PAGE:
Review by FFandMMfan

"Get ready to Jam With the Band"

Back in 2005, Nintendo released a game for the DS called Daigasso! Band Brothers. Unfortunately, even though it had been given a tentative title for an American release, it never saw a release outside of Japan, even to this day.

In 2008, Nintendo released the sequel to that game, Daigasso! Band Brothers DX in Japan. It was a critically acclaimed game, just like the last game, and just as before it seemed like the West would never see this game released on their shores.

But one day, Nintendo of Europe gave us a surprise announcement. Daigasso! Band Brothers DX was coming out in Europe! Now known as Jam With the Band (which was the tentative title given to the original Daigasso! Band Brothers), the West would finally get to experience this wonderful rhythm game series. So grab your DS and get ready to Jam With the Band!

STORY
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You've managed to find yourself in GB Music, a hole-in-the-wall music store, which also functions as a recording studio and concert hall. You meet Barbara the Bat, the manager of this store, who suckers you- er, hires you into playing music for her and the crowds that the store attracts so she can make lots of money. Barbara expects you to adhere to your binding contract and play until you can't play any more, but that's the least of your problems - you won't want to put the game down.

GAMEPLAY
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The primary mode of Jam With the Band is a free-play mode where you can choose any instrument from any song in your collection and play them to your heart's content, trying to get high scores. Additionally, there is a single player career mode where Barbara will remix songs from your collection and challenge you to play increasingly difficult songs/instruments. Of course, we can't forget the Karaoke mode that lets you sing along to any songs with lyrics in your collection, as well as the 8 player single-card Multiplayer!

But HOW do you play it, you ask? It's simple. The note chart will scroll up the screen and you have to hit the correct button at the right time. This is a rhythm game after all, don't fix what ain't broke, right? Ah, but Jam With the Band is different from other rhythm games! You're actually playing the music! This isn't like DDR where you just hit arrows to a beat, or like Guitar Hero where a pre-recorded track plays and cuts out when you screw up. In Jam With the Band, your button presses directly translate into sounds. The notes you see don't actually make sounds, they are merely your guide, and when you make the right sound, you clear a note.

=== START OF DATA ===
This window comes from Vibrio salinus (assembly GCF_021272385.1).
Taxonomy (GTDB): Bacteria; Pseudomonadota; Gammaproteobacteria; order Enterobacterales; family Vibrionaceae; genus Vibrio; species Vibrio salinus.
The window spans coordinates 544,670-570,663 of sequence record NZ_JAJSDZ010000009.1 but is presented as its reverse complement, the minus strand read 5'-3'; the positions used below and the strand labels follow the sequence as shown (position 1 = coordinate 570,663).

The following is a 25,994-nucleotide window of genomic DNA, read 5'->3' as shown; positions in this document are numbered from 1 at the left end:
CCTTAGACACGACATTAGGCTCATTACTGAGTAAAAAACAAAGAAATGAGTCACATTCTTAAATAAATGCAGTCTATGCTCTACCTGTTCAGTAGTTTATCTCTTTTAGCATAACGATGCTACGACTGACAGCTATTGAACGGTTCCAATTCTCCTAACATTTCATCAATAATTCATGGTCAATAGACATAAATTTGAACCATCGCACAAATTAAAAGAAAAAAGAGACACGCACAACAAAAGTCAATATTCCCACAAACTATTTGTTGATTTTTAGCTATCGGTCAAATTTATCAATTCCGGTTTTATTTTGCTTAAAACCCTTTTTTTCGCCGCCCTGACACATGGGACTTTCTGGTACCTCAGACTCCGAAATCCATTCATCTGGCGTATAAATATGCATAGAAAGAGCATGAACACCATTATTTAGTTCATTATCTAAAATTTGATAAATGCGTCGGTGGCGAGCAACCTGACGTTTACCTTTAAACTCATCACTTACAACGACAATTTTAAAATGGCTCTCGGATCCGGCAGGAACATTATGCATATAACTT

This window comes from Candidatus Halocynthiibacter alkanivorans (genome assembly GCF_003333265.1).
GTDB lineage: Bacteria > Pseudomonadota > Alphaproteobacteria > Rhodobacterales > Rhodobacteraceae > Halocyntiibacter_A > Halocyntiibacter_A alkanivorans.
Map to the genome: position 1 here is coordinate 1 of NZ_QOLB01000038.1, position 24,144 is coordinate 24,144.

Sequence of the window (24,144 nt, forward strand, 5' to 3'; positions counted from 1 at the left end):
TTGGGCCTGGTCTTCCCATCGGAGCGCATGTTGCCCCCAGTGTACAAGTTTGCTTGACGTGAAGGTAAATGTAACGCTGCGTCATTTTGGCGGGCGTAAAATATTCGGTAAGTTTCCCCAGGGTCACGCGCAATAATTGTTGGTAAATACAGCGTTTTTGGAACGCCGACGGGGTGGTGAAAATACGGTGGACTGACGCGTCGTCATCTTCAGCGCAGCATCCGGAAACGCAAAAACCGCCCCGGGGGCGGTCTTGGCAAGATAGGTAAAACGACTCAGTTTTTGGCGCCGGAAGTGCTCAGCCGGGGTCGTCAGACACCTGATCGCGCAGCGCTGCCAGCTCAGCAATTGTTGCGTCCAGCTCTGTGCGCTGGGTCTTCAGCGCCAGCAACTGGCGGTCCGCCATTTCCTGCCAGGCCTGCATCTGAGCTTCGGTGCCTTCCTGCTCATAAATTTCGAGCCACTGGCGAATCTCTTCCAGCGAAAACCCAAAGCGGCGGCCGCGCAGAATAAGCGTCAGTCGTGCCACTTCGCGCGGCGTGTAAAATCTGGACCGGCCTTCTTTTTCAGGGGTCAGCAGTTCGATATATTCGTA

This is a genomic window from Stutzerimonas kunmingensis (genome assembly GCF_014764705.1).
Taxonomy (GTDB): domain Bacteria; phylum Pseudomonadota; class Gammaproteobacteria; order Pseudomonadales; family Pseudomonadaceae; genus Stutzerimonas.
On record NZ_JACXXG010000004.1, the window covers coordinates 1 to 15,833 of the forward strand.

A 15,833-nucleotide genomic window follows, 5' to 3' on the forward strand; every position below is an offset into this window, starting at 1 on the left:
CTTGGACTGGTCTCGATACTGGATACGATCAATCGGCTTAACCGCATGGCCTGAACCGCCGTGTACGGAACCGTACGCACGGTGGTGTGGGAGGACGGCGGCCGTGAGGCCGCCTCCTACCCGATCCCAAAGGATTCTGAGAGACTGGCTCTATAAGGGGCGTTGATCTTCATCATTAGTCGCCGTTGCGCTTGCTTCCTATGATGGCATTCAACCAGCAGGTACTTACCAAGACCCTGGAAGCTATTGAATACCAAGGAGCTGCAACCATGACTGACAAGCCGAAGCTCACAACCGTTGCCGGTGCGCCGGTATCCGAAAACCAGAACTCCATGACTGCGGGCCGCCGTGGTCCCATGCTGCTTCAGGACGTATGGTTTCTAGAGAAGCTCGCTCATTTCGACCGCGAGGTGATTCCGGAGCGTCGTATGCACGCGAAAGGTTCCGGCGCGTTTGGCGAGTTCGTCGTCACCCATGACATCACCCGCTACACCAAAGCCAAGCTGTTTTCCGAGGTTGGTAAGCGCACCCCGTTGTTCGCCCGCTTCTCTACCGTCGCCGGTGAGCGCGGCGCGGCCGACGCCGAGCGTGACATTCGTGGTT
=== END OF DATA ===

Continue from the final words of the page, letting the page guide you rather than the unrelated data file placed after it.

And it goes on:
Sounds easy, right? Well, that depends on your skill level. There's 4 difficulties in Jam With the Band, each considerably harder than the last. Beginner mode lets you hit any of the DS' face buttons and it'll automatically play the correct note. Amateur mode expands the buttons you press to A, B, Y and Left on the D-Pad. Pro mode is the first true challenge, requiring you to press A, B, X, Y and all of the D-Pad directions as the game dictates, and even throws in R and L for Drum parts. Master Mode is the true difficulty, and the note charts of Master mode are the true note charts - each earlier difficulty being simpler versions of these charts. In Master, R and L are added to normal instruments, and must be pressed at the same time as other notes when prompted.

But that's not all! There's also a mode which lets you use the DS like a guitar, pressing buttons and strumming on the screen with the stylus. Of course, this is a completely optional mode, and it also supports all 4 difficulties.

All in all, the game has an extremely solid engine that lets you play any instrument from any song in your collection, and can be played by players of all skill levels, from newbies to the hardest of hardcore gamers, and everyone will find something that will challenge them.

Ah, but considering this is a rhythm game, the music is the most important part, right?

MUSIC
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Let's get this out of the way first - this game uses Midi. You won't be hearing the vocals of your favorite bands, and the instruments don't sound as incredible as they do in real life, but such is the tradeoff for being able to play any instrument from any song in your collection - a collection that can grow to over 200 songs large.